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Rocky Mountain House council mulling new landmark

Water tower landmark demolished in 2017
Rocky Mountain House's well-known water tower was demolished in 2017 after it was deemed a safety hazard for STARS helicopters using a nearby helipad. (Advocate file photo)

There was much local dismay when Rocky Mountain House's landmark water tower was demolished in 2017.

The tall blue and white tower bearing the town's name and emblazoned with its slogan "Where Adventure Begins" had been standing since 1963. However, the water tower's location had not been properly taken into account when a new STARS helipad was built nearby.

To meet aviation safety rules, the top of the water tower would have had to be painted in an orange and white checker board pattern, an option rejected by the town.

When the cost of moving the tower proved too expensive, it was demolished at Alberta Health Services' expense in 2017.

Now, council has begun thinking about whether it is time to create another landmark. Council previously pencilled in $200,000 in the 2024 capital budget for a potential landmark project as part of council's strategic goal of boosting tourism.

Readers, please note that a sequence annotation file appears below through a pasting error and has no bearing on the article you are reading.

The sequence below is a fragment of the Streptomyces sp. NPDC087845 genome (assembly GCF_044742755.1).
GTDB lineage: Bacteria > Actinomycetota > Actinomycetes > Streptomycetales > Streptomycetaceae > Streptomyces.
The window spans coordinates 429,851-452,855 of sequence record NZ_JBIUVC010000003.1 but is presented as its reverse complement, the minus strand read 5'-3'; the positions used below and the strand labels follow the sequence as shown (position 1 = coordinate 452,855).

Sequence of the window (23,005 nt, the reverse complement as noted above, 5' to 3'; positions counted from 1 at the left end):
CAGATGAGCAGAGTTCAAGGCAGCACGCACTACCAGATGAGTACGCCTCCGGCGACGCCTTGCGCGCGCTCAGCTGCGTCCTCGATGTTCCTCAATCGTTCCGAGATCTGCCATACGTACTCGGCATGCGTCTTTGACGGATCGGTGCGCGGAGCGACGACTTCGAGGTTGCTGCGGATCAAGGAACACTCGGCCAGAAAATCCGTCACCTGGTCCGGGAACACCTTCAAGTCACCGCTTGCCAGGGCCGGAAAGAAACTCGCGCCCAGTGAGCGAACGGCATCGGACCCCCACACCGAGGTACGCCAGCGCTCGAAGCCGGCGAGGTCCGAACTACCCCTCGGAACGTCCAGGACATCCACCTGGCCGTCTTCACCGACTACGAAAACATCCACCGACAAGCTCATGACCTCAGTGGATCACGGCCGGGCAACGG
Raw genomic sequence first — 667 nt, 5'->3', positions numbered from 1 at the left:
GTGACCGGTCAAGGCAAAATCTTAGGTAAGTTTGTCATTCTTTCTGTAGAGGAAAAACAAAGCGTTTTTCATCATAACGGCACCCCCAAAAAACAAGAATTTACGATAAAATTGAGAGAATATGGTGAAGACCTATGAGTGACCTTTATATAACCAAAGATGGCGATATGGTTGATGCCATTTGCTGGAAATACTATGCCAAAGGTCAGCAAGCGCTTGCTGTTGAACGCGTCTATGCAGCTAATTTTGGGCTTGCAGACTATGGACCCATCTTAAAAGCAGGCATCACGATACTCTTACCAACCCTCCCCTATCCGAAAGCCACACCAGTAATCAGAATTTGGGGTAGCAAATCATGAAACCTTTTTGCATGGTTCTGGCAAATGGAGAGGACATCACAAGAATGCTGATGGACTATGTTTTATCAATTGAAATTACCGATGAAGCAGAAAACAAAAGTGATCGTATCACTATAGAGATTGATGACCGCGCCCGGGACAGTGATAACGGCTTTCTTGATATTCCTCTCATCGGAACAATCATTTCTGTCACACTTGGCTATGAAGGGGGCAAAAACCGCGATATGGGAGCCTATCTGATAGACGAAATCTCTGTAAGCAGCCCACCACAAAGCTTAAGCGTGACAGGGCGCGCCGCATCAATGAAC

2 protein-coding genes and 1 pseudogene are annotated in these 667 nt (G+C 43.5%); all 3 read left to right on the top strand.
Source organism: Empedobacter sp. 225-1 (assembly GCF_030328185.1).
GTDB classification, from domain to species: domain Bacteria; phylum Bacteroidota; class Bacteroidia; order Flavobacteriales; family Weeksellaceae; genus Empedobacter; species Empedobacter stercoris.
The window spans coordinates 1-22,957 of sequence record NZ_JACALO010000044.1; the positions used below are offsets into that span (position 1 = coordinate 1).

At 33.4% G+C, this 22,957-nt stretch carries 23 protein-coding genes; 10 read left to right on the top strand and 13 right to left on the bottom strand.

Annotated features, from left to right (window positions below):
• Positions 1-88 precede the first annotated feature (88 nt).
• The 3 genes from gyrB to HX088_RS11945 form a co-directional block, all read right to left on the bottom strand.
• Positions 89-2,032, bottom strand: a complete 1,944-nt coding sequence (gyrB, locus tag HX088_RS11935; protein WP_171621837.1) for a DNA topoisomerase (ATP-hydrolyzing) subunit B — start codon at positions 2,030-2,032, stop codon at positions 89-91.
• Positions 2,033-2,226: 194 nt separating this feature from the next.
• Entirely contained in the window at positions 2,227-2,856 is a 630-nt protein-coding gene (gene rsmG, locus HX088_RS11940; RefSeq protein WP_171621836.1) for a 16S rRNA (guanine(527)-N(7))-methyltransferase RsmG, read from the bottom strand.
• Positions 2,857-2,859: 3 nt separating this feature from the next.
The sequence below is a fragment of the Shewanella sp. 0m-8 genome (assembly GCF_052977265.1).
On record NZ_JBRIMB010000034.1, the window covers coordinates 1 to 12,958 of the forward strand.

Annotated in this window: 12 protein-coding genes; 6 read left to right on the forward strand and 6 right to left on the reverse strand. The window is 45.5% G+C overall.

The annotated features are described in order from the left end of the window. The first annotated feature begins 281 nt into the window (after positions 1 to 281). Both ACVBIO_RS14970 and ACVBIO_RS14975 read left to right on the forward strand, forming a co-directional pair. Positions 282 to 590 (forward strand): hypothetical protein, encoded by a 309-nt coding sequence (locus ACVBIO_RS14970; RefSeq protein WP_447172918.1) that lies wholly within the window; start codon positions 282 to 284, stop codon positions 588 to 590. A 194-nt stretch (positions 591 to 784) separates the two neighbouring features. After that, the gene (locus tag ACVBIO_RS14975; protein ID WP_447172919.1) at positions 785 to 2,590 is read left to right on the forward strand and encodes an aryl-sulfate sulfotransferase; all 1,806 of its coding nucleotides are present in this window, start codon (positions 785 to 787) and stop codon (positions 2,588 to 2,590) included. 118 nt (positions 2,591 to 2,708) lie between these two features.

Coun. Len Phillips said the tower had been an "iconic symbol" for the town. "What we're looking at is something to replace the water tower.

"Whatever that may be. Whatever form or shape that may take … something that can easily be identified as Rocky Mountain House, where people want to come, see it, take pictures in front of it, share it on social media …," said Phillips during council's Tuesday governance and priorities committee meeting.

All on council agreed there will have to be significant public input before any landmark project gets off the ground.

"I think we need to get a feel from the community whether there's an appetite for this," said Coun. Ken Moesker. "Between now and then, we're just kind of guessing.

Coun. Tina Hutchinson said there could be an opportunity to create a landmark that becomes part of a town branding initiative used to promote the community and boost economic development.

"Are we looking for a landmark, not just for photo opportunities and to attract people to town, or is it something that will (include) branding across the town."

Coun. Dave Auld said he supported the landmark idea but council has much work to do before proceeding.

"If it's going to be something to a larger scale we don't have the land to put it on and we don't have the parking to encourage people to go."

"If we're going to go down this road we as a council need to be prepared to have property purchased or figure out a design where it's going to go before we even put any money into this."

Council voted to further consider the landmark initiative during strategic planning discussions at its May 21 meeting.




Paul Cowley

About the Author: Paul Cowley

Paul grew up in Brampton, Ont. and began his journalism career in 1990 at the Alaska Highway News in Fort. St. John, B.C.
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